Sunday, March 30, 2008

Owls, etc.

Last week we got a pretty good look at a barn owl perched in a flamboyant (Poinciana) tree, across the road from the house where the children go to school. It was being mobbed (a bit half-heartedly) by some bulbuls and some other small birds, and putting up with it all right. When Nathanael spotted it and asked me what it was, we called several of the other kids and teachers to come have a look in the few minutes before school was to begin. The growing knot of observers under its roost eventually proved to much for comfort and it flew across into a nook under the eaves of a neighbor's house.

The other morning I was out jogging a bit earlier than usual (too dark to see potholes on the road, so maybe a bit ill-advised) and I heard a white-faced owl (some books list it as white-faced scops owl) calling across the way. These seem to be regular here in Mbale, at least during some parts of the year, but we don't get to see them all that often since we're seldom out at night and they tend not to move from their secluded roosts during the day.

As far as I've been able to tell from a dozen years in Mbale, our normally resident owls are Verreaux's/giant eagle owls (often noisy even in day time) that inhabit the mature African mahogany trees in this neighborhood; the pint-sized white-faced owls (an adolescent specimen of which we once kept for a while during its recuperation from a close encounter with a car); and barn owls. Other than these, we once in a while hear or much less often catch a glimpse of the medium-sized African wood owl (their duets are one of the especially interesting signature sounds of the night across much of Africa).

In other news, there was a paradise flycatcher in our yard the other day -- first time for me to see/hear one right here, even though they have turned up elsewhere in Mbale once in a great while.

The European bee-eaters are overhead several times a day now, heading for cooler climes. I also saw a flight of 100+ Abdim's storks flying NW early this morning, probably also on migration. And the other day I had a glimpse of a large falcon, either lanner or peregrine over the neighborhood road on which I was driving. Wish I'd had binocs handy and time to stop and gaze and nail down its ID.

Friday, March 21, 2008

First bee-eaters heading north

Yesterday, 21 March, I heard and saw my first flock of European bee-eaters since the southward migration season last year, flying overhead on their way back to more northerly climes. In a part of the world where we do not have the four clearly demarcated seasons of the temperate zones, these and other Palearctic migrants are a pleasant reminder that fall and spring are happening elsewhere.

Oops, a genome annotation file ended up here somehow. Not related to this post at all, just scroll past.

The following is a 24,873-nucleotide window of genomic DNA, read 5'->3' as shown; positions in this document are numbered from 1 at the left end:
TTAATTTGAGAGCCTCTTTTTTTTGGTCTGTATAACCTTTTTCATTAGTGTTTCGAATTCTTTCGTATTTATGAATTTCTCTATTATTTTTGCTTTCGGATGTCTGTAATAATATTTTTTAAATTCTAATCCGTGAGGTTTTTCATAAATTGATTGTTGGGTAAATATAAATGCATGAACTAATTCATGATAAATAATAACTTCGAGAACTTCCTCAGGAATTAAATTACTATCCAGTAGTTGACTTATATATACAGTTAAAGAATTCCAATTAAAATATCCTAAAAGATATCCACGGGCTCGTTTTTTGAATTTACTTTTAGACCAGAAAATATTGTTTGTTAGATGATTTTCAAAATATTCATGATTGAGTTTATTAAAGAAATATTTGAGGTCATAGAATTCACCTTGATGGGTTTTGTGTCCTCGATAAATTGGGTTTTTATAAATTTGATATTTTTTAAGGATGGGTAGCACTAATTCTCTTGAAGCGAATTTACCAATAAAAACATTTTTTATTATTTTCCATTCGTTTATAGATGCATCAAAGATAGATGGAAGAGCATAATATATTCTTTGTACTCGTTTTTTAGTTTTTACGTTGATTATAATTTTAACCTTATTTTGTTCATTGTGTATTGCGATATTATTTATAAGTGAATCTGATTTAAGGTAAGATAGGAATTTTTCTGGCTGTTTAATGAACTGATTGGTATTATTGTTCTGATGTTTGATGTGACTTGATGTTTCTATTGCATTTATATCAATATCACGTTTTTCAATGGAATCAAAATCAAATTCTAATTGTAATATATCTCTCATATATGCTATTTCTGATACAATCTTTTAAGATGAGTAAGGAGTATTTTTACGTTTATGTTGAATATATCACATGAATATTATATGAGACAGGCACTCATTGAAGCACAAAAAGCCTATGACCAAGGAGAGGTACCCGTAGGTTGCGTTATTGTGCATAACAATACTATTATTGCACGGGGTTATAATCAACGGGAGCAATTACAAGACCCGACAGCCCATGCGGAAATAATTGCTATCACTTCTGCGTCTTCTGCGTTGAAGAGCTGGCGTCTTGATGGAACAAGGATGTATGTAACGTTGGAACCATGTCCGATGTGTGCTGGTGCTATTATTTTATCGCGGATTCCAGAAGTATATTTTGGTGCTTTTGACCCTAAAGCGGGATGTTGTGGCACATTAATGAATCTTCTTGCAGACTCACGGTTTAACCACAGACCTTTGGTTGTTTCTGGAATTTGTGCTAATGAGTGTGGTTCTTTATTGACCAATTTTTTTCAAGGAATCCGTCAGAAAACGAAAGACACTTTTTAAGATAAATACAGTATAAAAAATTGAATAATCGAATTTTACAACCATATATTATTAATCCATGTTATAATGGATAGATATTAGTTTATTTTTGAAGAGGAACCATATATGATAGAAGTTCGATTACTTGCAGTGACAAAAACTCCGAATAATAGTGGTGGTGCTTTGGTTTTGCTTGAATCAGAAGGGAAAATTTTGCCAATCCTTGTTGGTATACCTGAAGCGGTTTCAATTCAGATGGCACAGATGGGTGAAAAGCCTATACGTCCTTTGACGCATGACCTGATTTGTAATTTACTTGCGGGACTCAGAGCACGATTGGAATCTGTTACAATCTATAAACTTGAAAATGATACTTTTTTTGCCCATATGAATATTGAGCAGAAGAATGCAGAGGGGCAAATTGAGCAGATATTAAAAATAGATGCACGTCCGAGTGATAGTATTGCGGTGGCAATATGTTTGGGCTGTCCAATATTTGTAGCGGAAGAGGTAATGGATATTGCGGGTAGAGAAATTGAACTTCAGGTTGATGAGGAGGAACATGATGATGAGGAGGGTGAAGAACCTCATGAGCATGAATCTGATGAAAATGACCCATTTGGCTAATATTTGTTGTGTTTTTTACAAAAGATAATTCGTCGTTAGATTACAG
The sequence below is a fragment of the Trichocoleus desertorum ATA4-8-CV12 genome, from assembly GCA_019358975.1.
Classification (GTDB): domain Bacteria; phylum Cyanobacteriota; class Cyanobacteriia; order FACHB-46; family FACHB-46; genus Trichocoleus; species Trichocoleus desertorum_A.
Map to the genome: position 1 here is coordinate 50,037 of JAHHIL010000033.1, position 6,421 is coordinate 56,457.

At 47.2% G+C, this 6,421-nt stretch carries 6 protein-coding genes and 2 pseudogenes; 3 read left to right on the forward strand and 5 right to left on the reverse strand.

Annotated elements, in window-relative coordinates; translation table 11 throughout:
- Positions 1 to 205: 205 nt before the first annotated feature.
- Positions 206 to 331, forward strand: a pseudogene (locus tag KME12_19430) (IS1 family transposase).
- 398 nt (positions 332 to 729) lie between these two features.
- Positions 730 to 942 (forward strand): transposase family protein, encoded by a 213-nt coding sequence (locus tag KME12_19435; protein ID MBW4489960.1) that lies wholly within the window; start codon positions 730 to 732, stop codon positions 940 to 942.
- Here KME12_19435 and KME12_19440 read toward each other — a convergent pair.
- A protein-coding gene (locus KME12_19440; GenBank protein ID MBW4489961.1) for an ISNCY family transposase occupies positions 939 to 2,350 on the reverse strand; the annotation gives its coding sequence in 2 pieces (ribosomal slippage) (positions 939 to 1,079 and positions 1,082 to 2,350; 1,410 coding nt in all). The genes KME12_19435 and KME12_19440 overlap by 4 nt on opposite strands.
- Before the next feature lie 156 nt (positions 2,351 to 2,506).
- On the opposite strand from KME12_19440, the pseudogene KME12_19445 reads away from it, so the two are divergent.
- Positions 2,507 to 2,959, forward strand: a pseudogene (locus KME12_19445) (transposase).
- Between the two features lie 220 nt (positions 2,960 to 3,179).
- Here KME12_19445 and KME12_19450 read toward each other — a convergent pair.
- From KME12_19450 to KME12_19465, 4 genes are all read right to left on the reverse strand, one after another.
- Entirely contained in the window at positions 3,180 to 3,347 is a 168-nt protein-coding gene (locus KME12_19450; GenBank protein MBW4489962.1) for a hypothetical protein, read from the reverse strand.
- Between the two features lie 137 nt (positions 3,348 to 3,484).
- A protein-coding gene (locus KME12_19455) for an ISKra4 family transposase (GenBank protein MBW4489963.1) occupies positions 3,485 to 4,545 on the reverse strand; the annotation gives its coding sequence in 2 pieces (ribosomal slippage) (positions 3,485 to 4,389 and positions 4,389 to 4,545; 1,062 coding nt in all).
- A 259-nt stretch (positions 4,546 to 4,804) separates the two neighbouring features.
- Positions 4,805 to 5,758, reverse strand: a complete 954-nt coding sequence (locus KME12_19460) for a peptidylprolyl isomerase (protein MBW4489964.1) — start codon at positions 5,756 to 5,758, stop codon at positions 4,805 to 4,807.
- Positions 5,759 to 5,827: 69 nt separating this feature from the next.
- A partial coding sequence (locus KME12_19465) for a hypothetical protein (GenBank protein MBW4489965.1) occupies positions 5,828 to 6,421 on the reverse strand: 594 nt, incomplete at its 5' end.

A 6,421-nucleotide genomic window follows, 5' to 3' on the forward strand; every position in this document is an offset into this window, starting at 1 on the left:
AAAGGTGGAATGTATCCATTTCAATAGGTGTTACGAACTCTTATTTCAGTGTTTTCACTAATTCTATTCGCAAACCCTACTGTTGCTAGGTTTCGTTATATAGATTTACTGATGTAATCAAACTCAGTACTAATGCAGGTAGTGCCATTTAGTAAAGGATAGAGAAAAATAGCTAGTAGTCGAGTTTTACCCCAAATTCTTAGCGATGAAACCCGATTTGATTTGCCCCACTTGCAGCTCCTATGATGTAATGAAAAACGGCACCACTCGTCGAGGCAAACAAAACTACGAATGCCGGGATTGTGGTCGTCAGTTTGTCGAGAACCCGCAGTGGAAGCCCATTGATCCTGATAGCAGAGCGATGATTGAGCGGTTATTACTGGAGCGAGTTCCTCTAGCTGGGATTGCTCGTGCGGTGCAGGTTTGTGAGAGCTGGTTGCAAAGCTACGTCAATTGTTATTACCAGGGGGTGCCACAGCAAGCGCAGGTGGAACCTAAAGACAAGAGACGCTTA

Entebbe birds

Herewith a list of species that I encountered while in the vicinity of Entebbe town earlier this week (a "v" after a species name indicates hearing the bird's call but not actually seeing it).

This morning we've had a couple of western black-headed orioles around the yard, besides a convocation of black-and-white-casqued hornbills attracted to our fruiting musizi trees. There has been a flock of Ross' turacos in the neighborhood the past couple of weeks. And I heard a greater honeyguide calling a few hours ago, the first for some time.

1. African thrush
2. Marabou
3. Splendid glossy starling
4. Common bulbul
5. Red-chested cuckoo (v)
6. African fish eagle (v)
7. Palm-nut vulture
8. Crowned hornbill
9. Emerald cuckoo (male)
10. Hadada
11. Broad-billed roller
12. Grey-headed sparrow
13. Red-eyed dove
14. Black kite
15. Wahlberg's eagle
16. Pygmy kingfisher
17. Collared sunbird
18. Red-billed firefinch
19. White-rumped swift
20. Scarlet-chested sunbird
21. Yellow white-eye
22. Black-and-white shrike flycatcher
23. Grey woodpecker
24. Ross' turaco
25. Eastern grey plantain eater
26. Klaas' cuckoo (v)
27. Black-headed gonolek
28. Brown-headed tchagra
29. Red-cheeked cordon-bleu
30. Bronze mannikin
31. Black-and-white mannikin
32. Grey kestrel
33. Olive-bellied sunbird
34. Red-chested sunbird
35. Common (grey-backed) camaroptera
36. African mustache warbler
37. Vieillot's black weaver (female)
38. Black-headed weaver
39. Black-billed weaver
40. Speckled mousebird
41. Hooded vulture
42. Double-toothed barbet
43. Blue-spotted wood dove
44. Tambourine dove
45. Snowy-headed robin-chat (v -- mimicry)
46. White-browed robin-chat (v)
47. Yellow-rumped tinkerbird
48. Angola swallow
49. Tawny-flanked prinia
50. Northern black flycatcher
51. Northern puffback
52. Lizard buzzard
53. Black-and-white-casqued hornbill
54. Grey-cap warbler (v)
55. African green pigeon
56. Striped kingfisher (v)
57. Hamerkop
58. White-headed saw-wing
59. Ruepell's long-tailed starling
60. Great blue turaco
61. Harrier hawk
62. Little swift
63. Yellow-throated longclaw
64. Winding cisticola
65. Woodland kingfisher
66. Egyptian goose
67. African / European cuckoo (no binoculars handy, but the pair of cuckoos was one or the other of these)
68. Abdim's stork
69. Pink-backed pelican
70. Piapiac
71. Brown-throated (common) wattle-eye (v)
72. Grey-backed fiscal
73. African pied crow
74. Zitting cisticola
75. Cattle egret
76. Black-headed heron
77. Pied kingfisher
78. Northern brown-throated weaver
79. Little egret
80. Paradise flycatcher (v)
81. Yellow wagtail
82. Helmeted guineafowl
83. Mosque swallow
84. Osprey
85. Openbill
86. Barn swallow
87. Plain-backed pipit
88. African jacana
89. Two or three sandpiper spp.
90. African wattled plover
91. Long-toed lapwing
92. African yellow-billed duck
93. Long-tailed cormorant
94. Lesser striped swallow
95. Yellow-throated greenbul